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Film Review – Me Before You

3 min read

Emilia Clarke stars as Louisa (she prefers Lou) Clark, a bubbly 26 year-old waitress from a struggling working class family in this adaptation of Jojo Moyes’ hugely popular 2012 romantic novel Me Before You. Lou seems to be leading a pleasant if somewhat prosaic existence in a quiet English village when we first meet her. She lives with her parents Bernard (Brendan Coyle) and Josie (Samantha Spiro) and her younger sister Treena (Jenna Coleman), works at the local café and dates Patrick (Matthew Lewis), a mildly self-absorbed personal trainer. Lou is jolted out of her comfortable complacence when she loses her job and is forced to accept a six month assignment as a caretaker so she can continuing supporting her family financially.

Her new employer is Camilla Traynor (Janet McTeer), an elegantly intimidating aristocrat who tasks Lou with caring for her son Will (Sam Claflin), a quadriplegic in his early thirties who suffered a severe spinal cord injury in a motorcycle accident two years previously. Camilla assures Lou that she won’t have to provide any genuine medical assistance, there’s a friendly Aussie nurse called Nathan (Steve Peacocke) to handle all the unsightly physical stuff offscreen. She’s more like a puppy that Camilla gives her son as present to amuse him and ease his loneliness. Adorable, eager to please, slightly stupid (as the movie reminds us several times) Lou fits the bill perfectly, but Will doesn’t appear charmed by his garrulous new pet at first.

Me Before You still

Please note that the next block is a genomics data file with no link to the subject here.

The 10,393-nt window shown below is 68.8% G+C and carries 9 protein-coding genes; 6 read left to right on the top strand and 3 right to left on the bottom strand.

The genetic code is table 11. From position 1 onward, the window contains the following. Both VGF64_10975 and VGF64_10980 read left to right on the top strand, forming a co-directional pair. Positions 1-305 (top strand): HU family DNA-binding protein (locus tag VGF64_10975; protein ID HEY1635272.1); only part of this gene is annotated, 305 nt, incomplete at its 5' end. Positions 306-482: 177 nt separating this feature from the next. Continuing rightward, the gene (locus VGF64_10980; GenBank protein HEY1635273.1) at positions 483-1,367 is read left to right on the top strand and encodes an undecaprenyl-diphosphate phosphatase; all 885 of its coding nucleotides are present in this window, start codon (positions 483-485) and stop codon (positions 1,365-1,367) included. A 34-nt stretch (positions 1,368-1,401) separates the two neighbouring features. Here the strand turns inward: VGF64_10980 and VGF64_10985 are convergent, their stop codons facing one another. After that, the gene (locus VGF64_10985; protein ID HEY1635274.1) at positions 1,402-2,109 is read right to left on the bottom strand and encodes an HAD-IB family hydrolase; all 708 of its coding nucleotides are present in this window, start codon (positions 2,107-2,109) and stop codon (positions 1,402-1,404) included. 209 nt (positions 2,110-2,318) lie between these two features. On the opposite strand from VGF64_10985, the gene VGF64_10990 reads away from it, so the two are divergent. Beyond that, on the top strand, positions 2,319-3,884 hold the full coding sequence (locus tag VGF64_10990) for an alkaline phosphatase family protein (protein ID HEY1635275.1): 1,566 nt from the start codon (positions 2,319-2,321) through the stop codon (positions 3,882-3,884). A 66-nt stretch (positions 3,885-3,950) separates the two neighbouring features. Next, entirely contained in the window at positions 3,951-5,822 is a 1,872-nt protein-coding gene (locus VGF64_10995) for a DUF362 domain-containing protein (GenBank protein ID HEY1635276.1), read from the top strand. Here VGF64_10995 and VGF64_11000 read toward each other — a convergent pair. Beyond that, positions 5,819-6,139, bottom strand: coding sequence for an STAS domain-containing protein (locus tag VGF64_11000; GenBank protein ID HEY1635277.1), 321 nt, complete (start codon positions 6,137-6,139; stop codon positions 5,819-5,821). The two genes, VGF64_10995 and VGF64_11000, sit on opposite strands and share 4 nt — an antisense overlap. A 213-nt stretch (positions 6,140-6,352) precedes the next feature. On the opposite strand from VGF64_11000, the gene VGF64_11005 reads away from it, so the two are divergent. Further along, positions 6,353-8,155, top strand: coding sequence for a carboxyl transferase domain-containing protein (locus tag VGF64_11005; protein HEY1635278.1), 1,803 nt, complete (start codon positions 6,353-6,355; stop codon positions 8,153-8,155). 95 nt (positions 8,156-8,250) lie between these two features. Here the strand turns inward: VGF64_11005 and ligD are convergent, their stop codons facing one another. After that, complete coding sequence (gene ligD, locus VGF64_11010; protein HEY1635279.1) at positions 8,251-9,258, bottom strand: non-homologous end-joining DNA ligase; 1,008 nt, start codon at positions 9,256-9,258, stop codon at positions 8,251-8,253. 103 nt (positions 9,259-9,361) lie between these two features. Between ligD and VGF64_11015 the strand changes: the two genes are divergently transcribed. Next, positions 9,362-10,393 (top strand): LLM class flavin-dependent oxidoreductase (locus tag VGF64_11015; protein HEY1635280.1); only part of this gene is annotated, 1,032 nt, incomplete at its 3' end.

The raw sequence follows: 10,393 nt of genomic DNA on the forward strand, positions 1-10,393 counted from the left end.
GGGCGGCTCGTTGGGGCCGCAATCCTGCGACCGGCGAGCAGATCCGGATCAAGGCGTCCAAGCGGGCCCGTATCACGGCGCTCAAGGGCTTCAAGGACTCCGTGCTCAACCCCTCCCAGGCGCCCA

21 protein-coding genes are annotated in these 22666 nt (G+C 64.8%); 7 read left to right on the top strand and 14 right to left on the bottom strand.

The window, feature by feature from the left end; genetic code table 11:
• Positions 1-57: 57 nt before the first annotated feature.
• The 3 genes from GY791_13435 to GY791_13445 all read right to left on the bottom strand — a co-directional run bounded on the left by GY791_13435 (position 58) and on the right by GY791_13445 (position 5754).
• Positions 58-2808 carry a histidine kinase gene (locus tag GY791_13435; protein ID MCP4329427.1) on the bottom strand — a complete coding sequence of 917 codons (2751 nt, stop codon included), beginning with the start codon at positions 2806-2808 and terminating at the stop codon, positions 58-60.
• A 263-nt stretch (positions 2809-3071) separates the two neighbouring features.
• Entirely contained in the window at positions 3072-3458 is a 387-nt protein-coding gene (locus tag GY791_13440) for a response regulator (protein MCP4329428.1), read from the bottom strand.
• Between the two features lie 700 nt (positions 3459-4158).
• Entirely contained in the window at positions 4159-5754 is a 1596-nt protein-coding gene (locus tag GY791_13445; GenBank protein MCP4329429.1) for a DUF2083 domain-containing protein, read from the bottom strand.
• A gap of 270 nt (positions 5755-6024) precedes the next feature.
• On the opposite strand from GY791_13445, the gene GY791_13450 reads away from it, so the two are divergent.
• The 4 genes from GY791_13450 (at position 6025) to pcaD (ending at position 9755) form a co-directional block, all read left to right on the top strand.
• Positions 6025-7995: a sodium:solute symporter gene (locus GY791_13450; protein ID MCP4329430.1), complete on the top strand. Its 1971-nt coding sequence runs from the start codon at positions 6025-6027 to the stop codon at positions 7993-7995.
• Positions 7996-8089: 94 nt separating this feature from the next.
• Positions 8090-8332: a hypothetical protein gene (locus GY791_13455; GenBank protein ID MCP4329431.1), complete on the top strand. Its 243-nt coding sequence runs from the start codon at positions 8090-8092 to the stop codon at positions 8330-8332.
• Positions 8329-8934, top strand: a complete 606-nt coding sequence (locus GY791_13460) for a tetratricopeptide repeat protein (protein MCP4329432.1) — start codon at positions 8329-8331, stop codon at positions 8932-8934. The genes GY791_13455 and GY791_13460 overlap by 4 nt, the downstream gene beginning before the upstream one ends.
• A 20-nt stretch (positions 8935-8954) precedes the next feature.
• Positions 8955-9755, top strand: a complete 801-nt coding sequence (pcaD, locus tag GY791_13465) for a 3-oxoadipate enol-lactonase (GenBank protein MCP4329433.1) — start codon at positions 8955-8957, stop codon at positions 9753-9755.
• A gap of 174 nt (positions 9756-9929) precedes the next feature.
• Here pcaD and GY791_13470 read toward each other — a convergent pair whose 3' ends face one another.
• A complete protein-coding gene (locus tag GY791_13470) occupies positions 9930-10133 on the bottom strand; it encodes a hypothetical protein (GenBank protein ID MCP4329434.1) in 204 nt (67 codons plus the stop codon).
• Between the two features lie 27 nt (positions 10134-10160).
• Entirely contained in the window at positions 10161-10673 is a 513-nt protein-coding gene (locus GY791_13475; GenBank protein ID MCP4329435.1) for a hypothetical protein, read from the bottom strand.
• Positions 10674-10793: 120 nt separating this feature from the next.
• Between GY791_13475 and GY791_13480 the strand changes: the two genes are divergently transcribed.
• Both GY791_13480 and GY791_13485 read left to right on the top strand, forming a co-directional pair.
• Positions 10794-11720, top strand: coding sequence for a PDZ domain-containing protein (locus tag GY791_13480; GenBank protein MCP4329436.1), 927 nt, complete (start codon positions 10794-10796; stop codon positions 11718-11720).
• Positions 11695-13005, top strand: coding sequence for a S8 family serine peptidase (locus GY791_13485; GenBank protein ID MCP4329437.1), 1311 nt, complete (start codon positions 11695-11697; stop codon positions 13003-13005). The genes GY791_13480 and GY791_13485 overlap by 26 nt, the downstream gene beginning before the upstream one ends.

He remains remote and sardonic for the first few weeks as Lou shows up at his door day after day in a series of obnoxiously twee, ill-fitting ensembles, grinning her enormous grin and offering to make him a cup of tea, but it’s not long before Will’s contemptuous scowl melts away and he begins to regard her with affection. He introduces her to new things like classical music and movies with subtitles while she coaxes him into sharing more personal details about himself. The two grow closer and romantic feeling are starting to stir in both Will and Lou when she discovers that he plans to end his life at the end of her six month assignment with the aid of an assisted suicide organization in Switzerland. Lou recovers from her initial devastation with some help from her sister and decides to devote her remaining time as Will’s caretaker to convincing him that life is worth living.

Like many romantic movie heroines Emilia Clarke’s Lou is an assemblage of blandly relatable, largely passive character traits. She’s pretty, chatty, sweet, selfless, into fashion and not particularly bright. In other words, Lou is the essence of insipid likeability. Perhaps in an attempt to compensate actress Emilia Clarke manically overacts and director Thea Sharrock compounds the problem by frequently shooting Clarke in close up so that the strain on her face is uncomfortably evident. In fairness to Clarke she does do fairly well in the film’s comedic moments, and she and Claflin have decent chemistry. The romantic scenes may have had a more compelling and authentic intimacy had Sharrock chosen to deal more directly with the physical reality of Will’s quadriplegia, but one supposes she was prevented by Moyes’ screenplay.

It can be tempting to avoid any critical discussion of the flaws of a film like Me Before You, a romance adapted from a wildly popular book with a legion of deeply invested fans. One does not want to appear patronizing towards the millions of women (and handful of men) who are going to earnestly love the film, or seem to suggest that they are somehow naïve or unsophisticated for doing so. However exempting Me Before You from scrutiny simply because it belongs to an often dismissed and derided cinematic genre would be far worse.